Robbie Robertson on the 50th Anniversary of The Band’s Music From Big Pink

Photo: Elliot Landy (1968)

There are certain albums of the 20th Century that get anointed as having been the ones that changed the world, altered the nature of the overall sonic landscape, and/or influenced generations of musicians past and present — and then there’s The Band’s Music From Big Pink.

Released 50 years ago this past July 1, Big Pink immediately set the world of popular music on its collective ear. In the swirling midst and mists of psychedelia, hard rock, and acid rock, Big Pink was a literal breath of rustic fresh air, seemingly dropped onto the music scene from out of nowhere — even though it was mostly born and bred in the basement of a cozy little rosy-hued house in upstate New York (one that frequently entertained a certain motorcycle-injury-recovering songbard as a regular creative contributor to the proceedings). Over the course of its 42 minutes, Big Pink both reintroduced and expanded upon the notion of songwriters telling stories at their own pace and bandmembers seasoned by sharing many years on the road together playing their own original music intimately and intuitively.

To celebrate this most singular achievement, Capitol/UMe has just released The Band’s Music From Big Pink – 50th Anniversary Super Deluxe Edition, which features six bonus tracks, two 45rpm 180-gram LPs, a 7-inch single, collectible lithographs, and, of great interest to us here in the audiophile community, a 5.1 mix of the entire album and said bonus tracks in 24/96 on Blu-ray by Bob Clearmountain (Bruce Springsteen, The Rolling Stones, Simple Minds) and The Band’s chief songwriter and guitarist, Robbie Robertson.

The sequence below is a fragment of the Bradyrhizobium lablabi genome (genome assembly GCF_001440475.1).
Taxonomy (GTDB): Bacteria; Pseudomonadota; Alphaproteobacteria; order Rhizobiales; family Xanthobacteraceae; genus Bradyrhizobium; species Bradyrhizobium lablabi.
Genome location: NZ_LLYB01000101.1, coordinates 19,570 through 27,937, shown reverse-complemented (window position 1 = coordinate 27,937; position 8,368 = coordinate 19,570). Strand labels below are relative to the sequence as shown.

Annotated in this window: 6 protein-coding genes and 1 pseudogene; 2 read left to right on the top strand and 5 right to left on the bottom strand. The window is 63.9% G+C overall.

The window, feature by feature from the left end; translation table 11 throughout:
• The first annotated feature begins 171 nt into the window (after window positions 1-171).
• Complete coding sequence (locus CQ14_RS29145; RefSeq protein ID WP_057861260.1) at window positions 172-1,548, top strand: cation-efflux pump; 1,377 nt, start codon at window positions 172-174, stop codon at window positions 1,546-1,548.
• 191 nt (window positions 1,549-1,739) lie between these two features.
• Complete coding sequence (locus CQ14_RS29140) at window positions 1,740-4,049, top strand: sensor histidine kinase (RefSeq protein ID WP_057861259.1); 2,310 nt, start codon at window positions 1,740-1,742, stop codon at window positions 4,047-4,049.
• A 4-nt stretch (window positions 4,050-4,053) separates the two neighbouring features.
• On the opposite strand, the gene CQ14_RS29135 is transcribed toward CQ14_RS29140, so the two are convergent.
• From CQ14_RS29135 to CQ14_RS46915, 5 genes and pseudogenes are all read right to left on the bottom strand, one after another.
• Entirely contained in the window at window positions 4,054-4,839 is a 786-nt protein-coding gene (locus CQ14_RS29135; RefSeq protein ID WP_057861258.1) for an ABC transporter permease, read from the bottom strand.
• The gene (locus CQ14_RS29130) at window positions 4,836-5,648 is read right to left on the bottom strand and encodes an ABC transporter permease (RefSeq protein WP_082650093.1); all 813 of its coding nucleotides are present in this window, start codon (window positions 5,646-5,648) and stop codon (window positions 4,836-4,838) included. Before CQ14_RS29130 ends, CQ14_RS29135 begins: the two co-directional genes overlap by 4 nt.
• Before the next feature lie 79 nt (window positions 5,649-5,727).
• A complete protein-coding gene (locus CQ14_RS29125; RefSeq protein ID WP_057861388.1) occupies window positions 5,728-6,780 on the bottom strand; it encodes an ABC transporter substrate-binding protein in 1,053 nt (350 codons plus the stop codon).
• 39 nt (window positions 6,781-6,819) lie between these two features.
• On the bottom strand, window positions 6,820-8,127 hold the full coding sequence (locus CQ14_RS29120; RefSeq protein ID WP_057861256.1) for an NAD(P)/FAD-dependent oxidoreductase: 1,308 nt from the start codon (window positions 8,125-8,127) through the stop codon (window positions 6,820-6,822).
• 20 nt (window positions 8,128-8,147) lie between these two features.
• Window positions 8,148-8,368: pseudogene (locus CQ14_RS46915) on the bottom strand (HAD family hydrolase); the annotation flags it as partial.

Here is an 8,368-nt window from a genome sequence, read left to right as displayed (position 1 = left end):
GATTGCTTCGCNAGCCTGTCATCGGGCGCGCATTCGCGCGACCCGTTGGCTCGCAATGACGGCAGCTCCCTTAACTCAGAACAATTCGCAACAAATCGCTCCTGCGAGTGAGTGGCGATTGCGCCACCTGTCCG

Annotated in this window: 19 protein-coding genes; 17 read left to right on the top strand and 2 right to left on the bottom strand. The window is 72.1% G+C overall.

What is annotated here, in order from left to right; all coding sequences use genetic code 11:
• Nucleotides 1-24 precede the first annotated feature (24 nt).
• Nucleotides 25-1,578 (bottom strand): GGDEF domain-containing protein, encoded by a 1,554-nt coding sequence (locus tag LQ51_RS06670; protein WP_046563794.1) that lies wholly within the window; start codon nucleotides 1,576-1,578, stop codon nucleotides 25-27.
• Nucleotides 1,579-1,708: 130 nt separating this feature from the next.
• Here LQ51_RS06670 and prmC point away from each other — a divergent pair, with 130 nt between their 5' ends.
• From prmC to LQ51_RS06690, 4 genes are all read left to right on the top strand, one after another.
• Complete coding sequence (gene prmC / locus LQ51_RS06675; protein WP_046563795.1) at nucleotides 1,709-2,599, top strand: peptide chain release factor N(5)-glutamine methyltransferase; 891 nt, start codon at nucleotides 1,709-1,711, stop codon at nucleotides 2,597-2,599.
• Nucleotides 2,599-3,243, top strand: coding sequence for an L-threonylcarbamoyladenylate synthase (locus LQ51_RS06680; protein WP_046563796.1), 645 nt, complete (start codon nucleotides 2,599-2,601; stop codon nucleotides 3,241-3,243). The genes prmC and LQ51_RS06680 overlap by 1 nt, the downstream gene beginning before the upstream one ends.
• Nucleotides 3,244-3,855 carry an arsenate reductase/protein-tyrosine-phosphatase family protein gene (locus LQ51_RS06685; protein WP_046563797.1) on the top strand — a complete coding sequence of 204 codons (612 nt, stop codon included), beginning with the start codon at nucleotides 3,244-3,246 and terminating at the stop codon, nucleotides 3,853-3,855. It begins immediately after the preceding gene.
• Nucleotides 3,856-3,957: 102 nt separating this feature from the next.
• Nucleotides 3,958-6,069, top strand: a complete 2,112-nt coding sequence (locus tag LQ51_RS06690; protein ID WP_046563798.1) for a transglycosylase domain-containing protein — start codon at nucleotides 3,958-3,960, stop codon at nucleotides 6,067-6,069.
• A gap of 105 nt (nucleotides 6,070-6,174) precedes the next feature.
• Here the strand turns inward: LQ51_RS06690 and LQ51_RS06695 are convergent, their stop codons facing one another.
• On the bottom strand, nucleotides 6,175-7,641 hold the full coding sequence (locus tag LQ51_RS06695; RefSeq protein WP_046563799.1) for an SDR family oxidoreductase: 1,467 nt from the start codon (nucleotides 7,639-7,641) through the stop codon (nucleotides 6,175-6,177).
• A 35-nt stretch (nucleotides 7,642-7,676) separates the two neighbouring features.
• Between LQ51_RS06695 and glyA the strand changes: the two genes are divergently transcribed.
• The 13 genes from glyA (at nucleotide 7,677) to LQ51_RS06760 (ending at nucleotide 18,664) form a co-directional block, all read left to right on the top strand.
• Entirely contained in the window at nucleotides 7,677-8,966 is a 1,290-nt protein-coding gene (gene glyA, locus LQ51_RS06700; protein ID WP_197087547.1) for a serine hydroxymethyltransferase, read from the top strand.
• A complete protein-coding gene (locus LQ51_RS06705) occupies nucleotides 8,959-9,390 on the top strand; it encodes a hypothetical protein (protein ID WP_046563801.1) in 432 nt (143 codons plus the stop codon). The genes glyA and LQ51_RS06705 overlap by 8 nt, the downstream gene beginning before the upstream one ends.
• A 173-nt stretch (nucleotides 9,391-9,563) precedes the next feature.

“I wanted to make music that sounded like it’s its own thing,” explains Robertson, seen seated above amidst his Band-mates with his legs crossed and guitar in hand in a classic, copyrighted Elliott Landy photo taken in Woodstock, New York in 1968. “It isn’t just about the playing — it’s about the atmosphere. Certain studios, whether it was Sun Records [in Memphis], Chess in Chicago, EMI Studios at Abbey Road, Muscle Shoals [in Alabama], or whatever — all these places had their own character. All of them. And I was like, ‘I don’t want their sound — I want our sound!’” Without a doubt, Music From Big Pink captures all of those intentions to a T. (Or should that be a B. . .?)